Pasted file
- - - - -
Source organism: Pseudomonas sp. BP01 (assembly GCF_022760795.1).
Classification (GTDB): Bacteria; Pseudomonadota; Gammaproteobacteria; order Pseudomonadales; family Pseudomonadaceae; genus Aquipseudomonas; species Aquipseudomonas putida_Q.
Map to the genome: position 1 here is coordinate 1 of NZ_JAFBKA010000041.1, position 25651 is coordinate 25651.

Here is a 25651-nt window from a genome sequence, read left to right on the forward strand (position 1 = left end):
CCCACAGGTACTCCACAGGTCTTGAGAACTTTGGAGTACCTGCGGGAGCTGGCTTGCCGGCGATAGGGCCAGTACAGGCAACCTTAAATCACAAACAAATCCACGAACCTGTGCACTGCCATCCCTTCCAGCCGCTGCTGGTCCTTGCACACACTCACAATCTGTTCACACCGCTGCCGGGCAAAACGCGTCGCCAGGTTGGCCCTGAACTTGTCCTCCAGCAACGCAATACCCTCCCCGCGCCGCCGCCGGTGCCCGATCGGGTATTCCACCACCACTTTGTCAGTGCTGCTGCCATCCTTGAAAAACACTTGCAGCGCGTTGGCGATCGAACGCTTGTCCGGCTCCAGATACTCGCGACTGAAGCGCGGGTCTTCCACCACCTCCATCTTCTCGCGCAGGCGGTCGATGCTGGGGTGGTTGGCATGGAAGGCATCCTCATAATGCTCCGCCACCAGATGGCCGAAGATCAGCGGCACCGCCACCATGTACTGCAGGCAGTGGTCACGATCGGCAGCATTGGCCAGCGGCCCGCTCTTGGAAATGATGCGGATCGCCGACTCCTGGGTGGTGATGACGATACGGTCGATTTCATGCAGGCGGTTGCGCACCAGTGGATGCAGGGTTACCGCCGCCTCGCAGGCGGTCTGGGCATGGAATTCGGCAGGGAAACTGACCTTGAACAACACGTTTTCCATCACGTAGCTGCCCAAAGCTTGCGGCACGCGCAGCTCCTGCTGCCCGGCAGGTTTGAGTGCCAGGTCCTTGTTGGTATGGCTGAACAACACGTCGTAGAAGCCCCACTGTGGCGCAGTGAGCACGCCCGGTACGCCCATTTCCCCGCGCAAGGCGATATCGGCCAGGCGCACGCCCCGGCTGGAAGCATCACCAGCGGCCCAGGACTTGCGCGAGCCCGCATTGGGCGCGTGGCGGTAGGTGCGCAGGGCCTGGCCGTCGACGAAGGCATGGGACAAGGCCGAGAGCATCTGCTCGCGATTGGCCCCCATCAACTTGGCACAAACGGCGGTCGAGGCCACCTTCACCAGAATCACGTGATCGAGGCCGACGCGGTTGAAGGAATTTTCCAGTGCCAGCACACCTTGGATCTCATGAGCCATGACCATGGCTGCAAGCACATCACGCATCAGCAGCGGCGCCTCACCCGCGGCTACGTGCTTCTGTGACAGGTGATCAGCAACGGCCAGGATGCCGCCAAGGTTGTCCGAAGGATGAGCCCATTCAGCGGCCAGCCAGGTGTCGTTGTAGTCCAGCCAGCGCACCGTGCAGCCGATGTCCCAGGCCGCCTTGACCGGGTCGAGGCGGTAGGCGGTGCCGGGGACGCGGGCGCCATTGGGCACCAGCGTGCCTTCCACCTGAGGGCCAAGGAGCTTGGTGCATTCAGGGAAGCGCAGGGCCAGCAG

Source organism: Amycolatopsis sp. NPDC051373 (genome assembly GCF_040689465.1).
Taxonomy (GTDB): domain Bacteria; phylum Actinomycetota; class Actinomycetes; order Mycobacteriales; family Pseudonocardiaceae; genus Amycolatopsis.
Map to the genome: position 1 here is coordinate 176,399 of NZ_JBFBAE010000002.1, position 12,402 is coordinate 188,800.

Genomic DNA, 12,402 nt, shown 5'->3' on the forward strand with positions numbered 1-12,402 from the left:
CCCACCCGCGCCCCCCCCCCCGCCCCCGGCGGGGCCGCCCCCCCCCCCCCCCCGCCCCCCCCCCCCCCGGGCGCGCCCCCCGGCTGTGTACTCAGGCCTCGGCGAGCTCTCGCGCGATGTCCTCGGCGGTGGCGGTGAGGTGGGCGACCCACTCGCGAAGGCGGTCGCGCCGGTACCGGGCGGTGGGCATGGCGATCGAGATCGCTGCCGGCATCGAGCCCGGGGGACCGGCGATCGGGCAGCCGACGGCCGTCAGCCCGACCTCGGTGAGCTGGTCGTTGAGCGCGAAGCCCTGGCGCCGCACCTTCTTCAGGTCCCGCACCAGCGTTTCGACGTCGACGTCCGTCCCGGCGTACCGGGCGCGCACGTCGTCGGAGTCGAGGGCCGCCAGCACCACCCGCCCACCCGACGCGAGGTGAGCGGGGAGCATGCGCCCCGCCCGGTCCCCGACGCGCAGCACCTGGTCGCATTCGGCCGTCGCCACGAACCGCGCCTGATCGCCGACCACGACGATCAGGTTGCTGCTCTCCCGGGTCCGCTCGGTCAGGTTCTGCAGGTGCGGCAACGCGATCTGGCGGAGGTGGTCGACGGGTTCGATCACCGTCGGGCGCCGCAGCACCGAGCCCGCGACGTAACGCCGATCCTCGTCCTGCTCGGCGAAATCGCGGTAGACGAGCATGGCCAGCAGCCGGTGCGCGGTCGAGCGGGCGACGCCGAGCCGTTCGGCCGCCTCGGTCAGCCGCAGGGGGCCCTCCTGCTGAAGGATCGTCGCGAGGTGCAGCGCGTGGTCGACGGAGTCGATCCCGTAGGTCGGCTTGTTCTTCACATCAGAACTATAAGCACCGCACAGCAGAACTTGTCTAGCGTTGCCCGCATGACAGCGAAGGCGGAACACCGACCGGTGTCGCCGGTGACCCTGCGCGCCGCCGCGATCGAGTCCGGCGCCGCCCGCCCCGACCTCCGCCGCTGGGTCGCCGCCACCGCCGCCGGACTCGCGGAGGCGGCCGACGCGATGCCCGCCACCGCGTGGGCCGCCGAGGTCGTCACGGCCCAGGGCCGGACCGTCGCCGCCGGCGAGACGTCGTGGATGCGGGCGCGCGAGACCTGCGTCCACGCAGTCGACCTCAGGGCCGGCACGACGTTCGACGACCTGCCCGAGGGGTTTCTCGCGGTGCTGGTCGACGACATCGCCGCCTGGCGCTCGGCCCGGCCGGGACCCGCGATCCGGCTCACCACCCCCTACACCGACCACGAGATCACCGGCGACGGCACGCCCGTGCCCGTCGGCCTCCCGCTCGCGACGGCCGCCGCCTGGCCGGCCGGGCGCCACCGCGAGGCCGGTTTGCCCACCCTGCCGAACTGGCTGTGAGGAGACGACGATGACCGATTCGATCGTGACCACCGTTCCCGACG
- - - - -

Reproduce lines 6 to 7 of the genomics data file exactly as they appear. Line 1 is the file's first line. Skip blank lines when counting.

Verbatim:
Source organism: Amycolatopsis sp. NPDC051373 (genome assembly GCF_040689465.1).
Taxonomy (GTDB): domain Bacteria; phylum Actinomycetota; class Actinomycetes; order Mycobacteriales; family Pseudonocardiaceae; genus Amycolatopsis.